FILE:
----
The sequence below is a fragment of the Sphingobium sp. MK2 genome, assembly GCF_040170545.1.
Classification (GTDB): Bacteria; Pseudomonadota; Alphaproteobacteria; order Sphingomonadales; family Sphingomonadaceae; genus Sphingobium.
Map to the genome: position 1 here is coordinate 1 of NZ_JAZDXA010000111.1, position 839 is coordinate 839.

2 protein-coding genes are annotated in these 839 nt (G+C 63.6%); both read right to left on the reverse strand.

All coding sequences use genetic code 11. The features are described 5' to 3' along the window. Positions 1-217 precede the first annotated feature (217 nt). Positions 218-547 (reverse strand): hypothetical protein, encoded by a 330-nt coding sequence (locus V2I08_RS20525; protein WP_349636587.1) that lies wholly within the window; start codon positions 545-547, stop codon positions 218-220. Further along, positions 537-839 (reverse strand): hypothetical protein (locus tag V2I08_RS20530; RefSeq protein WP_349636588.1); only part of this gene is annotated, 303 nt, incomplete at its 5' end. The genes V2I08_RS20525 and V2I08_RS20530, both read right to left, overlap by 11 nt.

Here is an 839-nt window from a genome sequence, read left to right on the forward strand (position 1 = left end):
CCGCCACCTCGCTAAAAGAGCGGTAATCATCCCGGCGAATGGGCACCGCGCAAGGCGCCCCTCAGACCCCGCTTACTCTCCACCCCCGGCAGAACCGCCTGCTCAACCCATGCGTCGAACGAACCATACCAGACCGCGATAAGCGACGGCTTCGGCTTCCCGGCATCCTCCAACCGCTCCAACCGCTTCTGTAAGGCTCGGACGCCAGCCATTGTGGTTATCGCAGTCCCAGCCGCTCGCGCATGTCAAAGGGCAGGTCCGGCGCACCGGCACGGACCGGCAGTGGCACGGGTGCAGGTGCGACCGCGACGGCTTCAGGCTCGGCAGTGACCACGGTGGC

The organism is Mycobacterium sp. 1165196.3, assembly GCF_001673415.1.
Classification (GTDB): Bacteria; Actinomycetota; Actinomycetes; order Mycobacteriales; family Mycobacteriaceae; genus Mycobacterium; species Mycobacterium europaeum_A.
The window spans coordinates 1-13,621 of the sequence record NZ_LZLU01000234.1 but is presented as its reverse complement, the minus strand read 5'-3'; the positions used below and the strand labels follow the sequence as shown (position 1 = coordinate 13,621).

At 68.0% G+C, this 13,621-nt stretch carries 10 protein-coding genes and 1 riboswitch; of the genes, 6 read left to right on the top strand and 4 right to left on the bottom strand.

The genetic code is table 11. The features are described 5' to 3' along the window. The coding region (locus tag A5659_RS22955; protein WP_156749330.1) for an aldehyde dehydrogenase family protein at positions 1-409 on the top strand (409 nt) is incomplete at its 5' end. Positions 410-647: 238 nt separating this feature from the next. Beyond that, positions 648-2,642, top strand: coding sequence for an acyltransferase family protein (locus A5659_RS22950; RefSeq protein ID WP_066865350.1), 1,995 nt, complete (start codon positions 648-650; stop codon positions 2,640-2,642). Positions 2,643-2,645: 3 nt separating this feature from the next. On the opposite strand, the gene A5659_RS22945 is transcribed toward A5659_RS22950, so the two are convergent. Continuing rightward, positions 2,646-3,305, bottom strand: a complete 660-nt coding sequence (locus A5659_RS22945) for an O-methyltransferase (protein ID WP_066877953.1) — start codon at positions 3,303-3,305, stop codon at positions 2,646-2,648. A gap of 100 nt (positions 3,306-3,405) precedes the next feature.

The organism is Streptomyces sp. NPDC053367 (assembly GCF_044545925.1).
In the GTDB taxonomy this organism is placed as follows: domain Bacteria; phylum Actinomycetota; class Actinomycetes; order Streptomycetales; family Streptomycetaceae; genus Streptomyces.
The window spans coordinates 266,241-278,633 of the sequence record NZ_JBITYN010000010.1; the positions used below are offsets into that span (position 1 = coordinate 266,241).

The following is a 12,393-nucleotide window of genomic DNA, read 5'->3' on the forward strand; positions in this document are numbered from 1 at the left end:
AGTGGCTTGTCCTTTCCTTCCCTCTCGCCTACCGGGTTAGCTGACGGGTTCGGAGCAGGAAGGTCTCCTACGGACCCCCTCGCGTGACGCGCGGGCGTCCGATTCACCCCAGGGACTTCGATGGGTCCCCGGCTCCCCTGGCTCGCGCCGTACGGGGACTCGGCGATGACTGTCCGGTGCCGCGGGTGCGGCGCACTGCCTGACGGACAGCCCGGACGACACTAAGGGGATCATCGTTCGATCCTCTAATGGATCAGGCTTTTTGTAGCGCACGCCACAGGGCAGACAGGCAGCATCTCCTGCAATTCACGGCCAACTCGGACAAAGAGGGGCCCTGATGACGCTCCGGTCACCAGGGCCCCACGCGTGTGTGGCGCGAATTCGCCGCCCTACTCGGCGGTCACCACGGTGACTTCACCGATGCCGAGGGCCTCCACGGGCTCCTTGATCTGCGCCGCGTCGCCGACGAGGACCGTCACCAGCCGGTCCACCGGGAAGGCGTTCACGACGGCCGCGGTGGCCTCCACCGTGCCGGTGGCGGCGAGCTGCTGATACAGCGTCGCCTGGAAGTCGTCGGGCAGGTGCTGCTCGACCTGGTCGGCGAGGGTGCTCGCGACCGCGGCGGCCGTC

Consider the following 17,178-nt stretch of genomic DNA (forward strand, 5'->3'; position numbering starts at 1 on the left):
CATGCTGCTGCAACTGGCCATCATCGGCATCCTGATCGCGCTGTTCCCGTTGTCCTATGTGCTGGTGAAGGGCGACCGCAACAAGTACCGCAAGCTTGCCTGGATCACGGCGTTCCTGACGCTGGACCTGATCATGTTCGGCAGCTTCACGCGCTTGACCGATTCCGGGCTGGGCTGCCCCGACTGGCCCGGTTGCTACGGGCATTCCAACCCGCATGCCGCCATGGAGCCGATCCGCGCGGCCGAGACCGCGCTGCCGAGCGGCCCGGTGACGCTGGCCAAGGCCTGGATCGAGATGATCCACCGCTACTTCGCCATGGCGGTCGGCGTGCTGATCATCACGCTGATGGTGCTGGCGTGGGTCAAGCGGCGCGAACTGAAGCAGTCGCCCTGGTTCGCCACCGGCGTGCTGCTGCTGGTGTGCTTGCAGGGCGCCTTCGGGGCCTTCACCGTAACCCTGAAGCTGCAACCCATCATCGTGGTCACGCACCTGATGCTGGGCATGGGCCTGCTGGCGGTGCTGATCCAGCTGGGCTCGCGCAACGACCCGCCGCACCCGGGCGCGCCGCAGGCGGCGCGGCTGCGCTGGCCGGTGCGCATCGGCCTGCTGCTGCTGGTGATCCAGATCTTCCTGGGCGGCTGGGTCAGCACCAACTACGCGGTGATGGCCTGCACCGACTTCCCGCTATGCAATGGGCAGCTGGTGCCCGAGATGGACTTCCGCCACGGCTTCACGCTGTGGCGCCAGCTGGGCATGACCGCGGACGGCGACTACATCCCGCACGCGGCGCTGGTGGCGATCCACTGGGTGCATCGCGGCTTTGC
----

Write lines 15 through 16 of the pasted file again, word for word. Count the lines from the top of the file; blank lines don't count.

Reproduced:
The window spans coordinates 266,241-278,633 of the sequence record NZ_JBITYN010000010.1; the positions used below are offsets into that span (position 1 = coordinate 266,241).

The following is a 12,393-nucleotide window of genomic DNA, read 5'->3' on the forward strand; positions in this document are numbered from 1 at the left end: